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Week 31: Democracy and climate change
Liberal democracy and the transition to a sustainable future. Global GDP could fall by 20% as the world heats up. We never won the fight against poverty. And in Japan and Pakistan coal is on the rise.
I hope you are well and safe and ready for ‘ESG on a Sunday’!
Democracy and climate change
This week we start with democracy. Just writing this first sentence is a bit of a bummer, since we take so much of what we have for granted.
When we discuss climate change challenges and solutions we often forget the prerequisite for the positive development we all, or most of us, hope for.
And yes, well-functioning democratic societies are the prerequisite for this.
Democracy is, despite its own challenges, still a framework that enables the transition to sustainable future. A future that is also a bit more just, and a bit more human.
But is liberal democracy under threat? Can democracy be saved from populism and anti-democratic challengers? Is the China model an alternative to Western democracy? What happened to American global leadership? Can the European Union be an example to the world?
In general terms, democracy seems like an ideal system for tackling complex issues like climate change. Democracy, we tell ourselves, enables cooperation. A free press supports political learning and democracies encourage the critical assessment of policy, meaning major challenges can be overcome through experimentation and adaptation.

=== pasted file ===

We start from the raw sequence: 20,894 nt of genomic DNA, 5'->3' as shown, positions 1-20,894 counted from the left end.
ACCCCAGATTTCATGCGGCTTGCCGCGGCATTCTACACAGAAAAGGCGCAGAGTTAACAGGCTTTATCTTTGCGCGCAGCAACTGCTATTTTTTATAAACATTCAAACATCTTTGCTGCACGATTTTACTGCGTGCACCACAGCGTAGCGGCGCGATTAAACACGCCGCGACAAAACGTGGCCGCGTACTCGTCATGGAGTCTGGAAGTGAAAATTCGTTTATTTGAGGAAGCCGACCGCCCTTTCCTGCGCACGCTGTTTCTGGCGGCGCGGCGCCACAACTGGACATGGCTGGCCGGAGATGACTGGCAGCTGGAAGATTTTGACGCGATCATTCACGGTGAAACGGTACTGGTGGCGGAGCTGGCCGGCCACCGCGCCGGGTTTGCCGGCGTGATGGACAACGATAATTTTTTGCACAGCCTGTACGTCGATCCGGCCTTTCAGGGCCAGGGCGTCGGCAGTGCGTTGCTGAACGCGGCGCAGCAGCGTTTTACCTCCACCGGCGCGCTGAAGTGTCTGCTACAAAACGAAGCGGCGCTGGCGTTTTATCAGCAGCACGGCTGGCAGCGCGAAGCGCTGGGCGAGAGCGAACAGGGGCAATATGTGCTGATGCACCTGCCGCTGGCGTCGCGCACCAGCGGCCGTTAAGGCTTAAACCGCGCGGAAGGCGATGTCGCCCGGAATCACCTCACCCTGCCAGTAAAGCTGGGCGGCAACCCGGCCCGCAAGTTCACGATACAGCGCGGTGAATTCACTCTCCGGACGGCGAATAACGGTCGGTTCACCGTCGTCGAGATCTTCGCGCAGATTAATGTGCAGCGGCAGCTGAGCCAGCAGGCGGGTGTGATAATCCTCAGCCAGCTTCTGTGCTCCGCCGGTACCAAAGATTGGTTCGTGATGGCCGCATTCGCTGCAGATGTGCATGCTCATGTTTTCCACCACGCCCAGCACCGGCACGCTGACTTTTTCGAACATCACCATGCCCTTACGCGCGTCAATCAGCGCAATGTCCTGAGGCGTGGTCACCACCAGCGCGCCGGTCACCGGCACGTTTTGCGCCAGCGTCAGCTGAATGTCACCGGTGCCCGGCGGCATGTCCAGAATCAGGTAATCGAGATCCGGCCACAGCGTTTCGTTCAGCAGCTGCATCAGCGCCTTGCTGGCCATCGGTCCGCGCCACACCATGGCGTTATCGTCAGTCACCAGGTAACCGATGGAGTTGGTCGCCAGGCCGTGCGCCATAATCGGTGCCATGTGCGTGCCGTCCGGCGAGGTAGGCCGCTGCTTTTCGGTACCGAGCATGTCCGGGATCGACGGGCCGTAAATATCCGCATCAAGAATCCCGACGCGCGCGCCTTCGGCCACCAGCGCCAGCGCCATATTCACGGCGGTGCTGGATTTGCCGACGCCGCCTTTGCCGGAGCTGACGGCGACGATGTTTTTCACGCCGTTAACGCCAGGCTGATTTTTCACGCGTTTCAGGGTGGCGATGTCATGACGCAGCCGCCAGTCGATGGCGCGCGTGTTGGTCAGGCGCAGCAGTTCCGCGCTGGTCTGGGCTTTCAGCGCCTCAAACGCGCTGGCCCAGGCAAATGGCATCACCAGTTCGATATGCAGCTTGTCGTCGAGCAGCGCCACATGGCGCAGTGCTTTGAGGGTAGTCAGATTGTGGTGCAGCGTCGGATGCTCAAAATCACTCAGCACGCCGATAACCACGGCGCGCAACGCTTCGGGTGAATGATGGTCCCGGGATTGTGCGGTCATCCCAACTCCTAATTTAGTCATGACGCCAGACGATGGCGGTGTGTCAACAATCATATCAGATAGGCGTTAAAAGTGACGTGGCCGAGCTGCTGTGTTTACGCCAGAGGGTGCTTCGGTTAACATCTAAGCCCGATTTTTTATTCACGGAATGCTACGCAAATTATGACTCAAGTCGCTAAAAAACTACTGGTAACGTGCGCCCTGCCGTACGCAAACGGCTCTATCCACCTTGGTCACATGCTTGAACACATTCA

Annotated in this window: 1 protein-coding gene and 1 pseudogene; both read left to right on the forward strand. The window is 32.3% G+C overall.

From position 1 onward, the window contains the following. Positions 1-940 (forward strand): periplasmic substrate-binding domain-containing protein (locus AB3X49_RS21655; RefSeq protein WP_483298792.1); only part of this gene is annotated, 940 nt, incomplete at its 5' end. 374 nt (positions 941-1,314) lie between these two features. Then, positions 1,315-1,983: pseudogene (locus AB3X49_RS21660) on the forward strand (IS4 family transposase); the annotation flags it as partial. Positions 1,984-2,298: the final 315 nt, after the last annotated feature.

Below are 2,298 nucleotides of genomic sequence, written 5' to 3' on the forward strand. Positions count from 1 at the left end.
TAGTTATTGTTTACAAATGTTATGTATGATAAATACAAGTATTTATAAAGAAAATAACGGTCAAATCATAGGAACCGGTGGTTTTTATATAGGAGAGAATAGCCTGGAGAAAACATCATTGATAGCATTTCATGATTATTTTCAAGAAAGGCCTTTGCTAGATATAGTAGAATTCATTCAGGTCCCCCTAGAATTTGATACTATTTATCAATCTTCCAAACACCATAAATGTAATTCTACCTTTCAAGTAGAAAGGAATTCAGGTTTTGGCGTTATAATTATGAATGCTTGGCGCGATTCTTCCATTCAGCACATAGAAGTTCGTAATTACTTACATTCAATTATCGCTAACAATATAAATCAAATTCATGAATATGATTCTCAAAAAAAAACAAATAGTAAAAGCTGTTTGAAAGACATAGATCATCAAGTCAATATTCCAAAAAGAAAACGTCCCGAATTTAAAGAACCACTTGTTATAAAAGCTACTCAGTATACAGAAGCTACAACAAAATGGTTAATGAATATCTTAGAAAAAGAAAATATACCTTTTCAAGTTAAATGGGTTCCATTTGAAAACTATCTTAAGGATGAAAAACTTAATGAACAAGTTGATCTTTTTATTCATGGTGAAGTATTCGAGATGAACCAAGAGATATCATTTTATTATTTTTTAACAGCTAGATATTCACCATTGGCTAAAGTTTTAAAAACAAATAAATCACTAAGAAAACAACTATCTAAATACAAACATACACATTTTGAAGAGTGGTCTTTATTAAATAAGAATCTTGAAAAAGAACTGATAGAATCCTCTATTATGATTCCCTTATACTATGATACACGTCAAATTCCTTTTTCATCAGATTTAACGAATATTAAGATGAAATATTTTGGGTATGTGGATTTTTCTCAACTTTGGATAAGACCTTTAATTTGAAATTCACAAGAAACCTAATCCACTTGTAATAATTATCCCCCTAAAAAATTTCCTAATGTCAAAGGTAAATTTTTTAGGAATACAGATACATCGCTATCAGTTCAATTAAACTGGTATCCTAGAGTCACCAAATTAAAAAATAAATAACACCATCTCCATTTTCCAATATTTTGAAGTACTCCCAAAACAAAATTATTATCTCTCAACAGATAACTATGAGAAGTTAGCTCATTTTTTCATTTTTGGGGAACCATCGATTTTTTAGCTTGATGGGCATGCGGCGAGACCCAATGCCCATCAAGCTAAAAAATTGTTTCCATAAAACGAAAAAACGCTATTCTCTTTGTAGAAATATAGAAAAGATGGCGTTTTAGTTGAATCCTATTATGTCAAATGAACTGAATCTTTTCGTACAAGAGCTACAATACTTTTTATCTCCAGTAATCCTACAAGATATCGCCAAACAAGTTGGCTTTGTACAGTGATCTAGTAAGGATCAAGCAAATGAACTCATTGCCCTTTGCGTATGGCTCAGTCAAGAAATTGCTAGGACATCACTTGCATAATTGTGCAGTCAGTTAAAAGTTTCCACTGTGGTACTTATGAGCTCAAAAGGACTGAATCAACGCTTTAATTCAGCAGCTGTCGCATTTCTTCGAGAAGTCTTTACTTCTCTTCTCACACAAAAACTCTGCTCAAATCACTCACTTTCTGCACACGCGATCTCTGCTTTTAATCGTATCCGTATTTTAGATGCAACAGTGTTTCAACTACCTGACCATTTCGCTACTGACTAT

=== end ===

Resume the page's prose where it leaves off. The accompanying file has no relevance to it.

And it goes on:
The problem is that this iterative process requires time – a luxury we lack, given the urgency of the situation. An emerging argument, popular in some environmentalism circles, asks whether there are systemic flaws in our democracies which prevent us acting fast enough to prevent irreversible climate change.
Political leaders in democracies, the argument goes, are short-sighted. Electoral cycles create biases in favour of the short-term which discourages the adoption of far-sighted policies to capture distant benefits. In a democracy, the will of the people generally trumps technical expertise, so decisions reflect the short-termism, naivety and prejudices of voters regardless of what climate scientists say.
Also, misinformation is stoked by lobbyists and industries with an economic stake in the status quo (not least fossil fuel industries themselves) and money distorts the incentives of politicians seeking re-election.
The urgent challenge of climate change poses a critical test for modern democracy and rules-based international politics.
Democracies need to shift from loose policy commitments, to real and binding action. Yet, there are enormous collective action problems in combating climate change.
Can democratic systems evolve to confront the challenge? At global governance level there has so far been a failure to generate a sound and effective international framework for managing global climate change. And at state level solutions are weak and struggle to transcend the normal push and pull of partisan politics.
In order to coherently combine democracy, markets and universal standards, global governance systems need to develop into inclusive and representative institutions with the legitimacy and capacity to translate policy commitments into real world outcomes. This will require the wealthy industrialised states to shoulder a significant part of the cost of the transformation.